Fall in markets should not have been a surprise

As I write, the FTSE 100 has hit a four-year low and the FTSE 250 (a better barometer of UK plc) is approaching a 30-month low. The problem is not the fall itself, but that the market is reacting to factors that it has or should have known about.

Tuesday, 16th February 2016, 12:00 am

I could argue, therefore that markets shouldn’t be this low. Conversely, markets and commentators don’t appear to be considering potentially the biggest economic uncertainty facing the UK in living memory, EU membership, and therefore I can make an argument that markets have further to fall. Confused?

Let’s look at the reasons for the recent fall in global markets. They centre around lowering growth rates around the world. Looking at China, growth rates dropping from nine per cent to say six per cent is, on the one hand still pretty good growth but critically did anyone really think that Chinese growth was going to remain at nine per cent through the medium term? Well the markets clearly did even though now it seems to be unrealistic. Fundamentals in the two fastest growing economies in the world, India and China are still pretty strong so why are the world’s markets taking a battering?

The next key factor is commodities, in particular oil. Whilst one can clearly understand why oil producing companies and countries are taking a battering, many argue that lower oil prices are good for the global economy. Supply and demand have not moved so dramatically so as to give rise to a drop in crude oil prices by 80 per cent. Some suspect that a modest move by OPEC on the supply side would have a fairly dramatic effect on the oil price both in terms of the supply and demand equilibrium but also the psychological effect that re-engagement by OPEC would have.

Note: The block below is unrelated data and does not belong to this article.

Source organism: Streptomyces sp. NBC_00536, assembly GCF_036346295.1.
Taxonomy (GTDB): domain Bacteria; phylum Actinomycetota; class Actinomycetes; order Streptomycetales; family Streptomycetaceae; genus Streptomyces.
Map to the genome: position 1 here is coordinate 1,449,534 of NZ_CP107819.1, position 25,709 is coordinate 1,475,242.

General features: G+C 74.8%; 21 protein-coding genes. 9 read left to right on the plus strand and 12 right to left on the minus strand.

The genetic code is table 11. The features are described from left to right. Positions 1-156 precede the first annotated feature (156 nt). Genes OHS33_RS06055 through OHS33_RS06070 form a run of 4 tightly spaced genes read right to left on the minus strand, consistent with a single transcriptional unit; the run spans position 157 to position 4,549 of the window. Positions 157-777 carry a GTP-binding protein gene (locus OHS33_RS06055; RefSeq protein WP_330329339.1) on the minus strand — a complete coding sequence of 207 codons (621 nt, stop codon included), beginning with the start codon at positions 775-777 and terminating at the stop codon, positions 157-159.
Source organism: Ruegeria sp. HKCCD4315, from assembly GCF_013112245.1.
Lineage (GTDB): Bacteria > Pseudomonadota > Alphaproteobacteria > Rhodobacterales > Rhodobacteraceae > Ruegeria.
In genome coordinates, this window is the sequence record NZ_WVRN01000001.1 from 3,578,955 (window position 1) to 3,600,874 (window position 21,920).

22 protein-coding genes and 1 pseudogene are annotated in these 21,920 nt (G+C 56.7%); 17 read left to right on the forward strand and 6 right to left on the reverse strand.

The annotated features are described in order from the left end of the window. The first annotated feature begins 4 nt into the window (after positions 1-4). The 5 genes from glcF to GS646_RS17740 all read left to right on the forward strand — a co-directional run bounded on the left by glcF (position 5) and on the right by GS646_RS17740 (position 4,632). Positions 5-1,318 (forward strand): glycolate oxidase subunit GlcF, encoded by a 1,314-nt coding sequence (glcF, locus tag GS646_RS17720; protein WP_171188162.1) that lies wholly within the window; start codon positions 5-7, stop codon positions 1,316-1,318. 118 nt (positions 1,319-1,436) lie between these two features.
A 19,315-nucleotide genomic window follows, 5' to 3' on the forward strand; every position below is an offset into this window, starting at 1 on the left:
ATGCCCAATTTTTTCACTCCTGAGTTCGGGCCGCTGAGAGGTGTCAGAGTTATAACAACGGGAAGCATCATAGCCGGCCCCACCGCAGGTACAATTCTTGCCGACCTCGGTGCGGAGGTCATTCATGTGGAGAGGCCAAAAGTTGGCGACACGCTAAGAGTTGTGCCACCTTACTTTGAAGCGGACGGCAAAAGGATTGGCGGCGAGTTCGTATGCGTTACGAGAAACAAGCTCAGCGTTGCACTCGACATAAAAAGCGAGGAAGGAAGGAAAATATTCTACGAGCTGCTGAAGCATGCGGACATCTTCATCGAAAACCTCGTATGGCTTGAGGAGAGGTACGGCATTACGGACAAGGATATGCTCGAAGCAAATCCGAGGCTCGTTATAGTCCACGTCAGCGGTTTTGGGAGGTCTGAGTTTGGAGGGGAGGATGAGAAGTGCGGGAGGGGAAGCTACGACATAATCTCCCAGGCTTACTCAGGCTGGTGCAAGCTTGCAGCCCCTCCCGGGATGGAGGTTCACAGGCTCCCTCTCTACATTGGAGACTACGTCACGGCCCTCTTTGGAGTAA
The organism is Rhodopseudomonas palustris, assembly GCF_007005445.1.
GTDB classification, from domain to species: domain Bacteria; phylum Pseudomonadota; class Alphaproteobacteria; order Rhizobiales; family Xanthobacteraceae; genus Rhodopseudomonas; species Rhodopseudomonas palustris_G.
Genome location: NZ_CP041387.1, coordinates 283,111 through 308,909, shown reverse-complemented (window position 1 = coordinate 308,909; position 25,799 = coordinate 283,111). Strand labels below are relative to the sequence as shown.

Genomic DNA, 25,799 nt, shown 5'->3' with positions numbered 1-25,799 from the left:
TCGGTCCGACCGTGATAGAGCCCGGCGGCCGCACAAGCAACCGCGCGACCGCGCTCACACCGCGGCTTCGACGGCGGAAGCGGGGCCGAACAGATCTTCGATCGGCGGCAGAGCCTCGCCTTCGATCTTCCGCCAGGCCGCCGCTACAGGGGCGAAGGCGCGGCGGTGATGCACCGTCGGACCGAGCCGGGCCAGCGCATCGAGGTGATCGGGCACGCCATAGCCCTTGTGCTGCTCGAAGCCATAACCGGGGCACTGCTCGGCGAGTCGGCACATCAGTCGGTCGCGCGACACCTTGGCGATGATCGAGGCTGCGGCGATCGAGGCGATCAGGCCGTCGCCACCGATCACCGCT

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Global interest rates are expected to stay lower for longer. The yield curve is flattening. The increase in interest rates in the US appears isolated and premature and may have to be reversed at some stage. A 0.25 per cent move in interest rates will have a minor impact on interest costs and the economy but may have a significant psychological impact.

In the UK, the world seems pretty similar to two years ago and a lot better than maybe four years ago when facing the fragmentation of the European Union. Alternatively, a ECB led rescue required much closer fiscal management across the continent with the recognition that this was likely to involve greater political convergence. Uncertain and very unpopular in the UK.

Today the UK and Europe seem stable, with moderate growth, declining unemployment, minimal inflation and pretty good economic visibility, with one big exception - our involvement in Europe.

Hardly any economic commentator is talking about the European debate as the reason for market turmoil. I am 55 and I don’t remember life outside the EU. I don’t really remember the debate about the benefits and costs of membership of the EU when we joined in 1973. I barely remember the European Free Trade Association (EFTA) which seemed to allow the benefits of European free trade without the burden of bureaucracy and regulation. In the 30 years I have been in business, the headlines have been about the excessive bureaucracy and regulation than they have been about the benefits of membership. The Common Agricultural Policy provides some benefit but I don’t know how much. For most, the benefits of free trade with Europe are now ingrained and I don’t really understand, in practice, what would happen if that benefit was taken away. The levies, tariffs and other protectionist policies adopted by some are, I assume, what might arise if we leave the EU.

But how severe, how real and how expensive is that threat? The majority of people I talk to just don’t know, but they do know that the reduction in what we pay the EU would make a substantial dent in our annual deficit.

Polls show a substantial number of respondents are undecided and there needs to be a healthy, factually based debate over the next few months so that we can all make an informed decision.

Certainly it will make a greater difference than a quarter per cent movement in interest rates.

Markets may therefore become even more volatile. Up or down? I am still confused.